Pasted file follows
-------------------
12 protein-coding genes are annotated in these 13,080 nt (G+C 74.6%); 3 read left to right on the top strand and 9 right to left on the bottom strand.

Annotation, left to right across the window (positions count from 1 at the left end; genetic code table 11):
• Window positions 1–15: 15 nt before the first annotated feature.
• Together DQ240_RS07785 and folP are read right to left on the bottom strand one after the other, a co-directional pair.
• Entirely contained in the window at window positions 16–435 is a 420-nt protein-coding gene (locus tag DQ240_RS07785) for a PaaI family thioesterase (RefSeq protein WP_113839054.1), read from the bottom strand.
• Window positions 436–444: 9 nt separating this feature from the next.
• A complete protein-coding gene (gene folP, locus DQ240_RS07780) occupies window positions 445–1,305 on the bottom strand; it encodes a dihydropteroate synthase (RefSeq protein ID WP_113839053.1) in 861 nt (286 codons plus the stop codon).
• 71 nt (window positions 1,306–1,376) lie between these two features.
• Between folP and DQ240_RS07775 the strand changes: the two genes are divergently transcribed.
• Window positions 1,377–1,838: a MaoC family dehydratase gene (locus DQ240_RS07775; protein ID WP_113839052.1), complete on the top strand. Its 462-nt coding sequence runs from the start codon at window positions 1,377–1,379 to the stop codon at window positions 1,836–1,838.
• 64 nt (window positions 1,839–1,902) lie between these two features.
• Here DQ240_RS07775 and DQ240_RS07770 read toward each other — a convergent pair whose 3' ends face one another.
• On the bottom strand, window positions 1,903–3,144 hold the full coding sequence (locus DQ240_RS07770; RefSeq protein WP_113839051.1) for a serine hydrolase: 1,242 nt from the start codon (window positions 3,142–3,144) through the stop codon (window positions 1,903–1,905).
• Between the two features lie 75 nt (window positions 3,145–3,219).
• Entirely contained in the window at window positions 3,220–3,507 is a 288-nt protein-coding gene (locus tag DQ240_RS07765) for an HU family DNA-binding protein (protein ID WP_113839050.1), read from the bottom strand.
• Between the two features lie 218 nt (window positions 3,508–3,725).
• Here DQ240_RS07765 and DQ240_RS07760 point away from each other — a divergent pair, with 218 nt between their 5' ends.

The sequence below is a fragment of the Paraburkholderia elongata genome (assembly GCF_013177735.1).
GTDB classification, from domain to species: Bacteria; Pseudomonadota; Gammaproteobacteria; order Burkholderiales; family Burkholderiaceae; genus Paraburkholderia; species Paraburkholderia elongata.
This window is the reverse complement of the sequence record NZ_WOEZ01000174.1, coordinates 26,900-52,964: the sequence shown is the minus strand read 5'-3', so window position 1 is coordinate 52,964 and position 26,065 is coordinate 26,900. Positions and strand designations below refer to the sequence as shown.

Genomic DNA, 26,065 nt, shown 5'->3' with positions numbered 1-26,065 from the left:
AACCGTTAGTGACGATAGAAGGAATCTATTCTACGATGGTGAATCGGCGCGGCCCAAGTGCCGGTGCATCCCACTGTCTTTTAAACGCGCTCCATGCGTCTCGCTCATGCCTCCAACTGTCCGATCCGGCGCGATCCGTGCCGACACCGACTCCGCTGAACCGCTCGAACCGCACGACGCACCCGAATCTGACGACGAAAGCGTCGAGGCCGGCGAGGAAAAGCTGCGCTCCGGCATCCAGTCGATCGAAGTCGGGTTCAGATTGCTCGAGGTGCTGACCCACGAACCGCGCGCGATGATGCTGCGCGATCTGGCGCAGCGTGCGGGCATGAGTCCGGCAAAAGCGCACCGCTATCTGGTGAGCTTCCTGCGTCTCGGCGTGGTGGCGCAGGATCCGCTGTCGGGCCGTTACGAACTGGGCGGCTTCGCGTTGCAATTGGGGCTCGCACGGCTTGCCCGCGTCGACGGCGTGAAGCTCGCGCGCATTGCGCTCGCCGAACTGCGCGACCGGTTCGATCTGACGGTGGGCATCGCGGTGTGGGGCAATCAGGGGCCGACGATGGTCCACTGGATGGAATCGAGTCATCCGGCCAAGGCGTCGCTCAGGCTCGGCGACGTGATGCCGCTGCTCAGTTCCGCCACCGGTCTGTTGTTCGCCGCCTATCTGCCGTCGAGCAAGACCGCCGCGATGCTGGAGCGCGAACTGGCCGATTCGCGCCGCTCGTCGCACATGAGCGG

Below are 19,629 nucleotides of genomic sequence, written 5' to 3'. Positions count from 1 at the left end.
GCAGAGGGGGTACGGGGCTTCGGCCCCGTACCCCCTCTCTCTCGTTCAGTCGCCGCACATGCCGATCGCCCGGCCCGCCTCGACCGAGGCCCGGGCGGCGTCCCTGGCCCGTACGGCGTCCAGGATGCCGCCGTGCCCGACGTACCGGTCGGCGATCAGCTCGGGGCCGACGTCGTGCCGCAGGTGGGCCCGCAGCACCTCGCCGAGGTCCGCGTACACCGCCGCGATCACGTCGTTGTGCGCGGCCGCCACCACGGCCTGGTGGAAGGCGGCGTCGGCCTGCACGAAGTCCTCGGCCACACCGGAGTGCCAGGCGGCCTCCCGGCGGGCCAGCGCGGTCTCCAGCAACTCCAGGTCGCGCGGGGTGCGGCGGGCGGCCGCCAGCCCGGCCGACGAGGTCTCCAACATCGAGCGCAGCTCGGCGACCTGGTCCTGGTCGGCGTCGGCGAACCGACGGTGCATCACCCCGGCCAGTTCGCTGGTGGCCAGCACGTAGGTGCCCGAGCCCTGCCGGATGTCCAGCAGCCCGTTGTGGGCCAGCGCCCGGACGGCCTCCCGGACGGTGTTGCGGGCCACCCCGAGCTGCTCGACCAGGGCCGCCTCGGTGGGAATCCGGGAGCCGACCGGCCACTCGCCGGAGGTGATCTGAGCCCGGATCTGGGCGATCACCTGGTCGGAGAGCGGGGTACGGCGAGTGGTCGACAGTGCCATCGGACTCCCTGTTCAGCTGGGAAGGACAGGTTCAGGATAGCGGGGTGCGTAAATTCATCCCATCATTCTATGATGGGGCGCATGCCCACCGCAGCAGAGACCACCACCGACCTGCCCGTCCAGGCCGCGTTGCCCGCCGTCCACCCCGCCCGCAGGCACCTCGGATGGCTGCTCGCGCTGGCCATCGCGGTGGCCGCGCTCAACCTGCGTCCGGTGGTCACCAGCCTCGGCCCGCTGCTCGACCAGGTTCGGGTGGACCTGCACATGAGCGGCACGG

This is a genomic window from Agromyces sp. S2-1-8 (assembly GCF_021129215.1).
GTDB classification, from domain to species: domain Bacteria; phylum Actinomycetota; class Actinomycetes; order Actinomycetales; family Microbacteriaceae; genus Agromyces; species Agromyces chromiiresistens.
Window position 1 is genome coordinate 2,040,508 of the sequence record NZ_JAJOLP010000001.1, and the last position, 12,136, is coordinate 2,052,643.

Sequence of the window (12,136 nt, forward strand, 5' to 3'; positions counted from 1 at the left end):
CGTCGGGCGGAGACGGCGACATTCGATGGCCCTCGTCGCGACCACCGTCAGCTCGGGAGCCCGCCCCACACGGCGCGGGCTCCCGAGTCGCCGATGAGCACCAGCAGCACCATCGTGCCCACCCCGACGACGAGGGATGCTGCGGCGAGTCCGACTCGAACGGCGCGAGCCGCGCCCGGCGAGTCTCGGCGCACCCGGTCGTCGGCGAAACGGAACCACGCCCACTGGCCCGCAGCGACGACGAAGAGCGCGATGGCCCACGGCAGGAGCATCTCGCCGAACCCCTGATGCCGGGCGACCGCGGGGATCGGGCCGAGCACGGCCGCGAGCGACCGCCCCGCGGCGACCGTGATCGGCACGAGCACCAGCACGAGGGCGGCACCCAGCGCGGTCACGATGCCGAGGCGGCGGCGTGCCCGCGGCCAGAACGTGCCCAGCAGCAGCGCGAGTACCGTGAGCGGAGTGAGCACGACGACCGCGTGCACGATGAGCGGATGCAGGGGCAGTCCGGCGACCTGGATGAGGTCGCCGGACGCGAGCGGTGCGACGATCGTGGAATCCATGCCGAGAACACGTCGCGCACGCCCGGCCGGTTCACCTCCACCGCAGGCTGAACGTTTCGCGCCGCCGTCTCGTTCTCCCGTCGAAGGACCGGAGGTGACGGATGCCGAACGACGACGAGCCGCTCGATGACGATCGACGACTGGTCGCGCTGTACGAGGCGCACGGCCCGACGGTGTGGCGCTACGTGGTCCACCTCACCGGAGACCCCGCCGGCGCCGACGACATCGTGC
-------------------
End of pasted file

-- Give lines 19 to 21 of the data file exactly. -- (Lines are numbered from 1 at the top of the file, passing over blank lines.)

GTDB classification, from domain to species: Bacteria; Pseudomonadota; Gammaproteobacteria; order Burkholderiales; family Burkholderiaceae; genus Paraburkholderia; species Paraburkholderia elongata.
This window is the reverse complement of the sequence record NZ_WOEZ01000174.1, coordinates 26,900-52,964: the sequence shown is the minus strand read 5'-3', so window position 1 is coordinate 52,964 and position 26,065 is coordinate 26,900. Positions and strand designations below refer to the sequence as shown.

Genomic DNA, 26,065 nt, shown 5'->3' with positions numbered 1-26,065 from the left: